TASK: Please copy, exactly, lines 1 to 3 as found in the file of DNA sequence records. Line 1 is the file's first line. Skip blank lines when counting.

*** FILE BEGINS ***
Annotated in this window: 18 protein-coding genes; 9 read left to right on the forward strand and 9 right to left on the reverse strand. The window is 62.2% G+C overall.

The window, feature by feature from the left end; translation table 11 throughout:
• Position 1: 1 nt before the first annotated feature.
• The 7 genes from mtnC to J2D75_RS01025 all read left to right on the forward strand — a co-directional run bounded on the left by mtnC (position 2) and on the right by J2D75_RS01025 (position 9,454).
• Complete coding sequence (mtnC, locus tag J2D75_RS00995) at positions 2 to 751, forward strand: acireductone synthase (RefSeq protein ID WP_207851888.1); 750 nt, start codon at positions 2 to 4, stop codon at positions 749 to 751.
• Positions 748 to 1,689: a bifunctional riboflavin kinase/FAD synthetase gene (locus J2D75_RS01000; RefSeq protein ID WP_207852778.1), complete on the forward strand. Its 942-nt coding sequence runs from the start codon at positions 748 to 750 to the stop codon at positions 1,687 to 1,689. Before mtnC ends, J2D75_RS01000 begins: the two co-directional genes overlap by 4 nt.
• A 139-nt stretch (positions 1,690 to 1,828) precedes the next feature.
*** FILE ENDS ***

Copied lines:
Annotated in this window: 18 protein-coding genes; 9 read left to right on the forward strand and 9 right to left on the reverse strand. The window is 62.2% G+C overall.

The window, feature by feature from the left end; translation table 11 throughout:
• Position 1: 1 nt before the first annotated feature.